There is no substitute for training. Workers must, simply, be trained. Equally, the leadership of any firm must exhibit high levels of competence and management skills. The training is not just for the workers to know how to operate machinery. Workers must also be aware of the consequences of not doing their job right, the first time. If you, the employers, do not inculcate into the workers the concepts of productivity, competitiveness and intolerance of waste, then the training is only tackling part of the problem. If, on the other hand, leadership is absent, then you cannot expect lower cadre staff to exhibit the conduct expected of them.
I, therefore, call upon all employers to prepare their employees by establishing in-house training programmes that orient them towards a positive mindset in their employment. In-house training programmes should stress the importance of patriotism as well as that of positive work ethics. Workers must be trained to build synergy through promoting team-work and cooperation in any job at hand. In-house training programmes must aim at upgrading skills while promoting entrepreneurship. Workers must also be trained on how to face up to the challenges encountered in each job; and in each job setting.
Labour productivity and Uganda’s competitiveness The NRM Government knows that in order to make the country competitive internationally, it must improve productivity at the national and enterprise levels. Uganda’s
international competitiveness is to be judged from the ability of the economy to achieve sustained high rates of economic growth as measured by the annual change in GDP per person.
A country’s ability to achieve economic growth and to improve the standards of living of its citizens over time, depends almost entirely on its ability to raise its output per worker. Improved labour productivity is the key to generating more and better quality jobs, better remuneration and greater wealth. How do we as a country fare in this respect? Uganda’s labour productivity is the lowest in East Africa. Here productivity suffers from inadequate skills, the prevalent negative attitude towards work, poor managerial practices and poor working conditions.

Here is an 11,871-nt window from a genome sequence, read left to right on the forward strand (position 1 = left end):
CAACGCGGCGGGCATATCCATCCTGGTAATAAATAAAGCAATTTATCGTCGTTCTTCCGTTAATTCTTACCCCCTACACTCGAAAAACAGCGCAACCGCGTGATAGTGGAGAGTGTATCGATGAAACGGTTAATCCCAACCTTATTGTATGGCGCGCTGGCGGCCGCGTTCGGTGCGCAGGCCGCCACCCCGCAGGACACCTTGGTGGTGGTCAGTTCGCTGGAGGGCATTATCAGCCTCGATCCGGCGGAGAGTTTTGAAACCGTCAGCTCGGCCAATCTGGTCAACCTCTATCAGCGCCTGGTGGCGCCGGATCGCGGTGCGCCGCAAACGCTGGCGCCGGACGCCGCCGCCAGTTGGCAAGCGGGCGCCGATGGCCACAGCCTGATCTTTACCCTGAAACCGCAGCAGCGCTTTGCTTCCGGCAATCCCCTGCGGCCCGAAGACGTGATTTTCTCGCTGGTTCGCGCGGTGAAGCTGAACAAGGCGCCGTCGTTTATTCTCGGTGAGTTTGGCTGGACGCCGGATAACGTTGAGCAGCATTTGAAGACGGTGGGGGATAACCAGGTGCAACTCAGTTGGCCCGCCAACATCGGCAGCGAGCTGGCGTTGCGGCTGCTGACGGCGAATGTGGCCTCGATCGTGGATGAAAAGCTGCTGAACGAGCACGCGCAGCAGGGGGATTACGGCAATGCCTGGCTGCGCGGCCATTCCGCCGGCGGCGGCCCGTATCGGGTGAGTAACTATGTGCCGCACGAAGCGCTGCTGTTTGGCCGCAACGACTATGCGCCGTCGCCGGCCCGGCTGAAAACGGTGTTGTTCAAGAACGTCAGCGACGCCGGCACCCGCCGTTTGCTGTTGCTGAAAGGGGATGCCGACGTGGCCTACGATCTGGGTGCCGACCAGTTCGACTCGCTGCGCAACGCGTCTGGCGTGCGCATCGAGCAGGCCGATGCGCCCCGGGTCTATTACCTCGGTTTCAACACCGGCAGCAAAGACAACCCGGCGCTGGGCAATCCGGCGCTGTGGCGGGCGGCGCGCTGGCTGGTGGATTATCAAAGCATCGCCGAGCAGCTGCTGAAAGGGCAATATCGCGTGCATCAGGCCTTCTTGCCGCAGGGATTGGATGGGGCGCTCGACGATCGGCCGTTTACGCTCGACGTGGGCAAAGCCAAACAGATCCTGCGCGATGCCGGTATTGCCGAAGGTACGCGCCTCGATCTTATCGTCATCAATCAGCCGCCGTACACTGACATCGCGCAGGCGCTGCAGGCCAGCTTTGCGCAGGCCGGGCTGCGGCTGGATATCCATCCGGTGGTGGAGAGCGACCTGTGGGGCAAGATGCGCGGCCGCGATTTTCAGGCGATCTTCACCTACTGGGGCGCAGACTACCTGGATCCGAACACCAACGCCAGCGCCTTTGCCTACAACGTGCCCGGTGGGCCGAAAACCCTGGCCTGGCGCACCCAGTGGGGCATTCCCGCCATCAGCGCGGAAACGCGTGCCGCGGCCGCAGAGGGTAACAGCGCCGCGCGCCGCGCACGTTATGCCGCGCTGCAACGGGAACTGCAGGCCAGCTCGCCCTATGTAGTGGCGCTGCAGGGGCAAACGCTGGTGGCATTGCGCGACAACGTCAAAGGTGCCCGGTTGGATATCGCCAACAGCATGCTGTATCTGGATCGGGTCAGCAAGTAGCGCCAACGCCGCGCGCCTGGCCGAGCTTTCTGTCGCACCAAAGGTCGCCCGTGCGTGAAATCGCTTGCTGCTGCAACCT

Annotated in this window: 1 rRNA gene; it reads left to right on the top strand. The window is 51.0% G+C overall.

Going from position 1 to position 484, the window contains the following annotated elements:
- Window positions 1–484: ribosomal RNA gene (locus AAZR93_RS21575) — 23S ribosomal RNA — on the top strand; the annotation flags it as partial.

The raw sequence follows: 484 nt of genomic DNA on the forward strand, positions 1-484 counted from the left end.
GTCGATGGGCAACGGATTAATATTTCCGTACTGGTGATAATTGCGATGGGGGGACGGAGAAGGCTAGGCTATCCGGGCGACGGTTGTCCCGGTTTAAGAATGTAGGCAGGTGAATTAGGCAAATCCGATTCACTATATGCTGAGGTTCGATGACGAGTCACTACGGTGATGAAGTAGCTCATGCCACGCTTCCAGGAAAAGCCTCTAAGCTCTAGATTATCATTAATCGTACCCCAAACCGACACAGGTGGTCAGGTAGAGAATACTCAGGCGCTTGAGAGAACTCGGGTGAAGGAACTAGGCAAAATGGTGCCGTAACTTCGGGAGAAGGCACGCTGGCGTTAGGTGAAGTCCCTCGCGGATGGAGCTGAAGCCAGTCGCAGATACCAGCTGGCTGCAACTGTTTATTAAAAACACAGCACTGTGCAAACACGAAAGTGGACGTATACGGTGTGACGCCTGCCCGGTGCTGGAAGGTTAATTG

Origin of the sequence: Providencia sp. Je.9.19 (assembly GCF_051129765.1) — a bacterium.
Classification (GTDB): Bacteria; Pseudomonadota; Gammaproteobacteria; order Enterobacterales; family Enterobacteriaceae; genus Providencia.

The State of Uganda Population Report 2010 revealed that one Kenyan worker does the same task as six Ugandan workers. Tanzania’s labour productivity was four times higher than that of an average Ugandan. Uganda’s labour productivity was found to be very low with value added per worker. In comparison to other countries, Uganda’s value added per worker is 68 percent lower than that in India and 96 per cent lower than that in China. This situation must change.
The highest labour productivity per person ever reached in the world was US$ 65,480 in the United States, followed by China (US$58,605) and Ireland (US$56,701). There is need for Government to put emphasis on improving productivity and public value in the services. Everyone in the workplace, and all entrepreneurs, must be aligned towards value addition, increased productivity and better performance.
A number of factors contribute to the competitiveness of a country. These include education and the technical ability of labour; as well as the quality of management and the levels of science and technology application in that country. Equally important are its capital stock and the cost and availability of finance to industry and commerce. The ability to attract international capital is another critical factor. Also of great importance is labour market efficiency; and the openness of its trade policy. Last but not least, a country’s macro-economic environment plays a big role in its competitiveness.